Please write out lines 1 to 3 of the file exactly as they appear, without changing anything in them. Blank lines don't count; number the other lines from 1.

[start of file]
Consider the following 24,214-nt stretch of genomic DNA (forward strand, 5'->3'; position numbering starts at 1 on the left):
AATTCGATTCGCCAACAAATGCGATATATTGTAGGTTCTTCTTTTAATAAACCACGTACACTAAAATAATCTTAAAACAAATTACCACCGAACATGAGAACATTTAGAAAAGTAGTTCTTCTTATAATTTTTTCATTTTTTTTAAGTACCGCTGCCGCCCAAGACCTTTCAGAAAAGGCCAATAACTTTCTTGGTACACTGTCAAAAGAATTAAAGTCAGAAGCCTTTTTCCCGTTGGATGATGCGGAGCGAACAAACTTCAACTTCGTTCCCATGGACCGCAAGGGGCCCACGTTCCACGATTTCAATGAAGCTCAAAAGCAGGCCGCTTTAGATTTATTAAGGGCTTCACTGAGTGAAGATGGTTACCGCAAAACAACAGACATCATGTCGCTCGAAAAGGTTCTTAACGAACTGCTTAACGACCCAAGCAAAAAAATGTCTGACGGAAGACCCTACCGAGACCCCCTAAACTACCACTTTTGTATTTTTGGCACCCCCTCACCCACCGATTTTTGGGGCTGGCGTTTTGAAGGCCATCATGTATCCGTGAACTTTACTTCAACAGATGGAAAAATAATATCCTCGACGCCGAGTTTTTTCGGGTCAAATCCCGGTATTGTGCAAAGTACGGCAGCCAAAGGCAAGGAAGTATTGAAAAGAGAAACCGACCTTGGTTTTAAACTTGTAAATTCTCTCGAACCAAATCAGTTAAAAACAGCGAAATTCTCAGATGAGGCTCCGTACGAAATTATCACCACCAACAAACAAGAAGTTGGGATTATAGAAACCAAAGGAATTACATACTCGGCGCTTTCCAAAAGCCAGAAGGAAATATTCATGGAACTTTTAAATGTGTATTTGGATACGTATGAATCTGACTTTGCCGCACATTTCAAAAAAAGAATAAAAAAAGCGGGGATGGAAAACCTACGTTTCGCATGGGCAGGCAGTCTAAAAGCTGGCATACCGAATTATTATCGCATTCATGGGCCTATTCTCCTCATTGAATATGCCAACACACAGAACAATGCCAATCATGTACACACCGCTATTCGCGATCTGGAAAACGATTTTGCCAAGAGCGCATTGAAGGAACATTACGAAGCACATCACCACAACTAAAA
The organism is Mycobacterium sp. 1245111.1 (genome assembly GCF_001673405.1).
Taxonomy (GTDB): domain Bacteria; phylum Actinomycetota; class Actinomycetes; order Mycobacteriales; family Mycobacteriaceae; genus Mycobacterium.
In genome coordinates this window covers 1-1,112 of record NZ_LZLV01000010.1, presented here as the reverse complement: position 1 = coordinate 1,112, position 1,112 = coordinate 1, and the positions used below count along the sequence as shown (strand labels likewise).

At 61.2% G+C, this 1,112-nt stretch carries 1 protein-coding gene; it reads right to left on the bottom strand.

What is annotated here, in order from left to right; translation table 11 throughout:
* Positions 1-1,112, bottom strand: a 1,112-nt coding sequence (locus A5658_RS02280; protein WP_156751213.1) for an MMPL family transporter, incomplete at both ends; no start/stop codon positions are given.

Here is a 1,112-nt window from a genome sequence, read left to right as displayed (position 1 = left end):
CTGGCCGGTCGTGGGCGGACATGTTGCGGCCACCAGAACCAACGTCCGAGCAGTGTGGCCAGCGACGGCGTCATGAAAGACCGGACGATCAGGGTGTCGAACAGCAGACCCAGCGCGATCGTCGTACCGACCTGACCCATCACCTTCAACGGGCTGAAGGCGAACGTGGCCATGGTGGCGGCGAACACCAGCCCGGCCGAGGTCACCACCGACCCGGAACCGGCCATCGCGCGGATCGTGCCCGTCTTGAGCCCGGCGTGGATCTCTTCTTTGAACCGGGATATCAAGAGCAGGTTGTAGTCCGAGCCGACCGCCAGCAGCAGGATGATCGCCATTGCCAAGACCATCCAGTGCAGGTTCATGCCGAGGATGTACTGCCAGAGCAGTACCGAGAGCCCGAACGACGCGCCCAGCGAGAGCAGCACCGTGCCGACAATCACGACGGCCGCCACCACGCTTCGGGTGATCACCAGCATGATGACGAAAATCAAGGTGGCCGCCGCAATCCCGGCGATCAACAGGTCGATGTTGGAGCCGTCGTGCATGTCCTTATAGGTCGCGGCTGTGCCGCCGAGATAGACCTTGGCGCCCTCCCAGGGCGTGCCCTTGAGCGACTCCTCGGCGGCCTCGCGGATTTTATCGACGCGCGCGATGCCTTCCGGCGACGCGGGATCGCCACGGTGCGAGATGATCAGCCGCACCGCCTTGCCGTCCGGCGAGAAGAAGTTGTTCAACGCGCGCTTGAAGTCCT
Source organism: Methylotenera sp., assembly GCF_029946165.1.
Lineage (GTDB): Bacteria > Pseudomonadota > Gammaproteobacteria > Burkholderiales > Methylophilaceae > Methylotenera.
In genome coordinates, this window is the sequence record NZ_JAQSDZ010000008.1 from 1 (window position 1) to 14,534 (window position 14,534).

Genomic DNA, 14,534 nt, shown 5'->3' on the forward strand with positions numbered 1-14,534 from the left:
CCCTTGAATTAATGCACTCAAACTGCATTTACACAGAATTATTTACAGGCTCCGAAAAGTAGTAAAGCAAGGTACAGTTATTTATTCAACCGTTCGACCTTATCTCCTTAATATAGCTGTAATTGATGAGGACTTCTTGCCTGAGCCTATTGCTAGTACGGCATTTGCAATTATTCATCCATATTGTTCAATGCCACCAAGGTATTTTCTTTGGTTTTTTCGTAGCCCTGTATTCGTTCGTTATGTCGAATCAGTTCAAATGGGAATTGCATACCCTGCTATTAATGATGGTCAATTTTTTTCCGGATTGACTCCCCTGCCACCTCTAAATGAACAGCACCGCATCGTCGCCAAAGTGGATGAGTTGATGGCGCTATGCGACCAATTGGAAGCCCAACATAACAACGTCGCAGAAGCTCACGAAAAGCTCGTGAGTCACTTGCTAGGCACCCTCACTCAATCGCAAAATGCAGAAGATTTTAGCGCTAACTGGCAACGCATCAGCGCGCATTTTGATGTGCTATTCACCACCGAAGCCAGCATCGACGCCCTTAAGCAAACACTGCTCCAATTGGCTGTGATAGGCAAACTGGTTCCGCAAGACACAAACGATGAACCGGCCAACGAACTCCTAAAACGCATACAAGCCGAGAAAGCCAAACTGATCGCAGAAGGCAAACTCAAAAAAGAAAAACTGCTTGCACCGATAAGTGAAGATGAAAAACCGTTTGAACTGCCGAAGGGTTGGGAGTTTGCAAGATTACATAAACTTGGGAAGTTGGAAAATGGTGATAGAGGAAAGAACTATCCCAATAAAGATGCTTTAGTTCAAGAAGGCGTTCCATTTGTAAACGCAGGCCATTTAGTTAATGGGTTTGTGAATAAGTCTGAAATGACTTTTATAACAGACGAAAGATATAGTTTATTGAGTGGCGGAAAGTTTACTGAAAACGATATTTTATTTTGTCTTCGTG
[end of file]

Consider the following 24,214-nt stretch of genomic DNA (forward strand, 5'->3'; position numbering starts at 1 on the left):
AATTCGATTCGCCAACAAATGCGATATATTGTAGGTTCTTCTTTTAATAAACCACGTACACTAAAATAATCTTAAAACAAATTACCACCGAACATGAGAACATTTAGAAAAGTAGTTCTTCTTATAATTTTTTCATTTTTTTTAAGTACCGCTGCCGCCCAAGACCTTTCAGAAAAGGCCAATAACTTTCTTGGTACACTGTCAAAAGAATTAAAGTCAGAAGCCTTTTTCCCGTTGGATGATGCGGAGCGAACAAACTTCAACTTCGTTCCCATGGACCGCAAGGGGCCCACGTTCCACGATTTCAATGAAGCTCAAAAGCAGGCCGCTTTAGATTTATTAAGGGCTTCACTGAGTGAAGATGGTTACCGCAAAACAACAGACATCATGTCGCTCGAAAAGGTTCTTAACGAACTGCTTAACGACCCAAGCAAAAAAATGTCTGACGGAAGACCCTACCGAGACCCCCTAAACTACCACTTTTGTATTTTTGGCACCCCCTCACCCACCGATTTTTGGGGCTGGCGTTTTGAAGGCCATCATGTATCCGTGAACTTTACTTCAACAGATGGAAAAATAATATCCTCGACGCCGAGTTTTTTCGGGTCAAATCCCGGTATTGTGCAAAGTACGGCAGCCAAAGGCAAGGAAGTATTGAAAAGAGAAACCGACCTTGGTTTTAAACTTGTAAATTCTCTCGAACCAAATCAGTTAAAAACAGCGAAATTCTCAGATGAGGCTCCGTACGAAATTATCACCACCAACAAACAAGAAGTTGGGATTATAGAAACCAAAGGAATTACATACTCGGCGCTTTCCAAAAGCCAGAAGGAAATATTCATGGAACTTTTAAATGTGTATTTGGATACGTATGAATCTGACTTTGCCGCACATTTCAAAAAAAGAATAAAAAAAGCGGGGATGGAAAACCTACGTTTCGCATGGGCAGGCAGTCTAAAAGCTGGCATACCGAATTATTATCGCATTCATGGGCCTATTCTCCTCATTGAATATGCCAACACACAGAACAATGCCAATCATGTACACACCGCTATTCGCGATCTGGAAAACGATTTTGCCAAGAGCGCATTGAAGGAACATTACGAAGCACATCACCACAACTAAAA
The organism is Mycobacterium sp. 1245111.1 (genome assembly GCF_001673405.1).